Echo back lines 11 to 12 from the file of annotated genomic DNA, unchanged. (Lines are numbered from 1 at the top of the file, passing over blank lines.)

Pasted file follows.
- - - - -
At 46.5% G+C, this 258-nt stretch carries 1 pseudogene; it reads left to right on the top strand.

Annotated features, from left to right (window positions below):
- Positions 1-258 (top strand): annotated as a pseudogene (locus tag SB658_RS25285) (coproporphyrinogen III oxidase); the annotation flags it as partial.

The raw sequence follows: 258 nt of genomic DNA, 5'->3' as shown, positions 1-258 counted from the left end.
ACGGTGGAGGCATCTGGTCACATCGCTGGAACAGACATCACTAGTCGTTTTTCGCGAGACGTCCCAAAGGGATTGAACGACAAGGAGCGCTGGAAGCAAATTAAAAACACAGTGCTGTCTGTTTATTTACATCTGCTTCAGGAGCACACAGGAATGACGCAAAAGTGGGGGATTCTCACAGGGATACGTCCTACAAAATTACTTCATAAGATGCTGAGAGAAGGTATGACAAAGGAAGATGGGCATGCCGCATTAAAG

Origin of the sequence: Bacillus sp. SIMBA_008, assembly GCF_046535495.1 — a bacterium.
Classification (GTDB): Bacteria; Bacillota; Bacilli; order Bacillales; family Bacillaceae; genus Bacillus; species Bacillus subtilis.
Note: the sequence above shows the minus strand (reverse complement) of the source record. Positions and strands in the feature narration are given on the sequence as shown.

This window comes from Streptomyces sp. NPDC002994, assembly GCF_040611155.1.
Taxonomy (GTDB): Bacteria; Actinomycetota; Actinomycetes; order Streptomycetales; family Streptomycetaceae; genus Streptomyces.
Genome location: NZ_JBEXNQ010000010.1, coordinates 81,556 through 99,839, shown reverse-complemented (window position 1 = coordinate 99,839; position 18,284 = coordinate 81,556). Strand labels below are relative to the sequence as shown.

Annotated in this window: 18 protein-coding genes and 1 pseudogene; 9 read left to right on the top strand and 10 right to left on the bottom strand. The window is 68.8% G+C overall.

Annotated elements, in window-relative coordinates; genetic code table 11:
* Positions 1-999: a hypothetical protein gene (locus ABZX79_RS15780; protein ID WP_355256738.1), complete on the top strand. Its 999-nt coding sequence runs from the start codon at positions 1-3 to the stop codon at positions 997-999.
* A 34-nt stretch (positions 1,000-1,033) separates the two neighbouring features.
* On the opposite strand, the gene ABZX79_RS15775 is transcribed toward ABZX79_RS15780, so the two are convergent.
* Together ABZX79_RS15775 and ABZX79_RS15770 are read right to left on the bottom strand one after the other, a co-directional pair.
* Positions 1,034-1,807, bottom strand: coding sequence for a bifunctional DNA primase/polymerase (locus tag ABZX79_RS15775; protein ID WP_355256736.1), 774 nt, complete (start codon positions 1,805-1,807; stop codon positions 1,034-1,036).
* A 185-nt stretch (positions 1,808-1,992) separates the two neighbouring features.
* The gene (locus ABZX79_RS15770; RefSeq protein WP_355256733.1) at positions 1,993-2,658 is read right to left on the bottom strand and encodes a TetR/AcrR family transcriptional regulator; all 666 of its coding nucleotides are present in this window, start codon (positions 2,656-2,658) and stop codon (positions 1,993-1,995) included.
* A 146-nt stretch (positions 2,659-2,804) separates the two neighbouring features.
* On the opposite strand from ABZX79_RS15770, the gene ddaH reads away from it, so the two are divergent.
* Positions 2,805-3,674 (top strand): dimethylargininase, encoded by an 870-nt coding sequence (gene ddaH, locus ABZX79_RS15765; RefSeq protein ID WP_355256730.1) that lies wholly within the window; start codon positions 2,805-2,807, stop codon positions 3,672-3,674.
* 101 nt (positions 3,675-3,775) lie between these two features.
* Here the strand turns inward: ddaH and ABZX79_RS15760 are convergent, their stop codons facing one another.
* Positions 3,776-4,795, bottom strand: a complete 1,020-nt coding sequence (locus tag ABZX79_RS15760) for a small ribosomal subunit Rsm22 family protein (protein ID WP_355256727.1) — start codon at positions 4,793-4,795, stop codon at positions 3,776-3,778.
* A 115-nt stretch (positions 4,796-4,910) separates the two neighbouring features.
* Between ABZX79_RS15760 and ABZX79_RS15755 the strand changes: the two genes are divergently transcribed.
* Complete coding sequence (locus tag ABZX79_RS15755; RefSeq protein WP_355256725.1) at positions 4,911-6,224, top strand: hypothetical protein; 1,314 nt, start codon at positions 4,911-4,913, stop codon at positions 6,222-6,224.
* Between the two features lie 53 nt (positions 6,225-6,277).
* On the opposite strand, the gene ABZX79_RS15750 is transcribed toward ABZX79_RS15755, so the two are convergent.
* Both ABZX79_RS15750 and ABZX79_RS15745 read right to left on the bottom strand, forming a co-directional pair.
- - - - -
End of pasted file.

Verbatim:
Genome location: NZ_JBEXNQ010000010.1, coordinates 81,556 through 99,839, shown reverse-complemented (window position 1 = coordinate 99,839; position 18,284 = coordinate 81,556). Strand labels below are relative to the sequence as shown.

Annotated in this window: 18 protein-coding genes and 1 pseudogene; 9 read left to right on the top strand and 10 right to left on the bottom strand. The window is 68.8% G+C overall.